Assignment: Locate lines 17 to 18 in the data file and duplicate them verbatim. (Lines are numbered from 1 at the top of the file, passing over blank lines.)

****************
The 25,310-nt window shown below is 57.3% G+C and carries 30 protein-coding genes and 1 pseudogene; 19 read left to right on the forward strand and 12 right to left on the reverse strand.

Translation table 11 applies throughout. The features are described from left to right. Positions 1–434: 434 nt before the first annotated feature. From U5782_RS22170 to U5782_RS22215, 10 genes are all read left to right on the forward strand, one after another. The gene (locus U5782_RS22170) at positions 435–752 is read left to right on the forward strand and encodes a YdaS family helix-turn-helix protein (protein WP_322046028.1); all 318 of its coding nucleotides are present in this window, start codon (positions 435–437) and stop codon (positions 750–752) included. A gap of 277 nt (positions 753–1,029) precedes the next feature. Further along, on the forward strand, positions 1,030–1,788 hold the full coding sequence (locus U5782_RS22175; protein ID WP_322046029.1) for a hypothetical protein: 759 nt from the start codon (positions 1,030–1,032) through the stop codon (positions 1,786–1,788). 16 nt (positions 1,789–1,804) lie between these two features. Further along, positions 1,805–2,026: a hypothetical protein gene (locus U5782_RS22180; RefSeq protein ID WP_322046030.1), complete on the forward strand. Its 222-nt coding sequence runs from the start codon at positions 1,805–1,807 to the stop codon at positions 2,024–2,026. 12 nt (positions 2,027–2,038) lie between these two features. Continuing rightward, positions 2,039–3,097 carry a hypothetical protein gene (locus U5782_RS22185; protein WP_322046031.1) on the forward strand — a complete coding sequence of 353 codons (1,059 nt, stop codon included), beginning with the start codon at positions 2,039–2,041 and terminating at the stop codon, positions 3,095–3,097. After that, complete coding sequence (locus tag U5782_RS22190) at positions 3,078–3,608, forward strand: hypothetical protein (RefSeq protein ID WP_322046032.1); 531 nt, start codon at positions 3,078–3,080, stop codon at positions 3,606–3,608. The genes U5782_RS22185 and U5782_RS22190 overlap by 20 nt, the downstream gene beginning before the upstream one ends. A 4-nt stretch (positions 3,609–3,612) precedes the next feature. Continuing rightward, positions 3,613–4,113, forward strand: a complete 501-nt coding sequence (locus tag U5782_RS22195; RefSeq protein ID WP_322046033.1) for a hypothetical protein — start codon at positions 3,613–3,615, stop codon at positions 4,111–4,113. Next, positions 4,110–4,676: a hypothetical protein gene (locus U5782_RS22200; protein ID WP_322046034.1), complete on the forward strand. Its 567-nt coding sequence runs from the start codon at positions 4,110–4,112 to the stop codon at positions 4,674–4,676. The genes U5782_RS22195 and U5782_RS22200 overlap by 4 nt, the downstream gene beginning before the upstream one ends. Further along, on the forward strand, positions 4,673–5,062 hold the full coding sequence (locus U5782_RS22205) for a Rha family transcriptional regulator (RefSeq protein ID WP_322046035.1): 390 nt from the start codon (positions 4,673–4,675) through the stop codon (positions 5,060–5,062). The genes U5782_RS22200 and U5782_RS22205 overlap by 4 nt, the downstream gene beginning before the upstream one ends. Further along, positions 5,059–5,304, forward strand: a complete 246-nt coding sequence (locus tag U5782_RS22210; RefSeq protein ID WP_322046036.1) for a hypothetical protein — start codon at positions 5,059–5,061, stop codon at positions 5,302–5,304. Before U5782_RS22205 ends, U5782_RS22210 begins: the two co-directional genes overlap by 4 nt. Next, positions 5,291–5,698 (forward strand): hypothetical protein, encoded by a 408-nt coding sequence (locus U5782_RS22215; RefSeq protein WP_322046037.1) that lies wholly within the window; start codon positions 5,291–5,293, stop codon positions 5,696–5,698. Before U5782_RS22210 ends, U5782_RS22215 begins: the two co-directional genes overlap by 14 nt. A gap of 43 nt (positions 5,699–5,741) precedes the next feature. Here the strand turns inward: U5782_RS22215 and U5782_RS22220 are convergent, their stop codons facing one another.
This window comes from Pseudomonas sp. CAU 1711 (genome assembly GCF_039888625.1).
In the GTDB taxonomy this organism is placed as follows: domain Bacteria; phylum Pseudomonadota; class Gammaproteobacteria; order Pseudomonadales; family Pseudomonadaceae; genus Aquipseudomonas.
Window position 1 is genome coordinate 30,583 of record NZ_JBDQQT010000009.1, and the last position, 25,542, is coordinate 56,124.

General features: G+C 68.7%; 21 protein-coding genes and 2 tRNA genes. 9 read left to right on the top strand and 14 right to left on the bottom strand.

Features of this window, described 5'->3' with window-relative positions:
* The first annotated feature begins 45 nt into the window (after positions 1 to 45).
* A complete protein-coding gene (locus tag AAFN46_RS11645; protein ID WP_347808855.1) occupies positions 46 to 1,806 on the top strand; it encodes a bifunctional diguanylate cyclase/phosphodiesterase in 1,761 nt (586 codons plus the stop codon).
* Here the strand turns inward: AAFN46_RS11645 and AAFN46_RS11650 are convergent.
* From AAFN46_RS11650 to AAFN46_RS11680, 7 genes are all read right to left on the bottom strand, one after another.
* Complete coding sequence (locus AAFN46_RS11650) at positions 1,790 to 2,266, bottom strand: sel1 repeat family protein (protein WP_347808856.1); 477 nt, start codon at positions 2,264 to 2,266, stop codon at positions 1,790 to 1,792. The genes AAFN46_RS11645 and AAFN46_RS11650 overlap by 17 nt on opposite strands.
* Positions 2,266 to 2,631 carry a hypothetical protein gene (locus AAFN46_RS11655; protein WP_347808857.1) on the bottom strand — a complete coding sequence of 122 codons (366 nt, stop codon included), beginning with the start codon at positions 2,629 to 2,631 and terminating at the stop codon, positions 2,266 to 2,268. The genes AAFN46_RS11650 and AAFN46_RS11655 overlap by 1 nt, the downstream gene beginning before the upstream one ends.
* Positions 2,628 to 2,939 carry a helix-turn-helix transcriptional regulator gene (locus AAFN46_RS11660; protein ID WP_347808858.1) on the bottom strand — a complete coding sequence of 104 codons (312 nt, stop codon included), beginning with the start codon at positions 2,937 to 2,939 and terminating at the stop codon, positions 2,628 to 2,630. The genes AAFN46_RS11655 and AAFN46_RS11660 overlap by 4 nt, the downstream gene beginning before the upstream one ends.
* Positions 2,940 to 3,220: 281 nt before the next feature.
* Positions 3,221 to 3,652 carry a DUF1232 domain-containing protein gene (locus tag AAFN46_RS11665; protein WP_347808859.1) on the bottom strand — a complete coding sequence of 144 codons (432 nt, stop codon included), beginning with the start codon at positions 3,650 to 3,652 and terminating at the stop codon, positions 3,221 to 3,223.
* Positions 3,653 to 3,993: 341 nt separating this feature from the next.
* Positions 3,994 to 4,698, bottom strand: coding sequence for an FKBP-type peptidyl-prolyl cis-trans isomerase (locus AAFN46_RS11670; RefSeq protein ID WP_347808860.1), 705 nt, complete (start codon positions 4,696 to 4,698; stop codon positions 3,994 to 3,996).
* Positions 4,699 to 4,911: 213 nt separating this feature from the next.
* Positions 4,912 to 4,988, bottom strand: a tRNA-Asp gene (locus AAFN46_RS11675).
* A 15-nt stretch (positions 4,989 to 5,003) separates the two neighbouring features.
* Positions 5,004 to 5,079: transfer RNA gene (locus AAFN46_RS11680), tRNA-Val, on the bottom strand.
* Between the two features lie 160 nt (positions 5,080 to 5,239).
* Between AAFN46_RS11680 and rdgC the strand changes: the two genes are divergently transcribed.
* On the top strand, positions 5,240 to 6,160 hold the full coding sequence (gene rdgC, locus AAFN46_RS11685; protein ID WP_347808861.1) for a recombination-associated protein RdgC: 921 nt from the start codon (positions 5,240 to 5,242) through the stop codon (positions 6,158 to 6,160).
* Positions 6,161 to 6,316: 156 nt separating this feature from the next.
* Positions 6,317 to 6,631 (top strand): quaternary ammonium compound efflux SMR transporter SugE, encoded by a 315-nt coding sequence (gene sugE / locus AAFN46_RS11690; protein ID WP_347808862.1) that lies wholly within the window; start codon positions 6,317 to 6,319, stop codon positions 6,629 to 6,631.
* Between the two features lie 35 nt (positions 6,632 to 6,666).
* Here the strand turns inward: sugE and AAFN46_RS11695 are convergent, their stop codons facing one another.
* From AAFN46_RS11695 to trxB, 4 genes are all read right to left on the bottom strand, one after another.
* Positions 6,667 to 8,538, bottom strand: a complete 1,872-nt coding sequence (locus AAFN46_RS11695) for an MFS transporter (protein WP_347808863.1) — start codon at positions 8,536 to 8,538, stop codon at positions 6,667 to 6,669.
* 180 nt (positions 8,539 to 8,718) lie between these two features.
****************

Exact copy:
* Positions 3,653 to 3,993: 341 nt separating this feature from the next.
* Positions 3,994 to 4,698, bottom strand: coding sequence for an FKBP-type peptidyl-prolyl cis-trans isomerase (locus AAFN46_RS11670; RefSeq protein ID WP_347808860.1), 705 nt, complete (start codon positions 4,696 to 4,698; stop codon positions 3,994 to 3,996).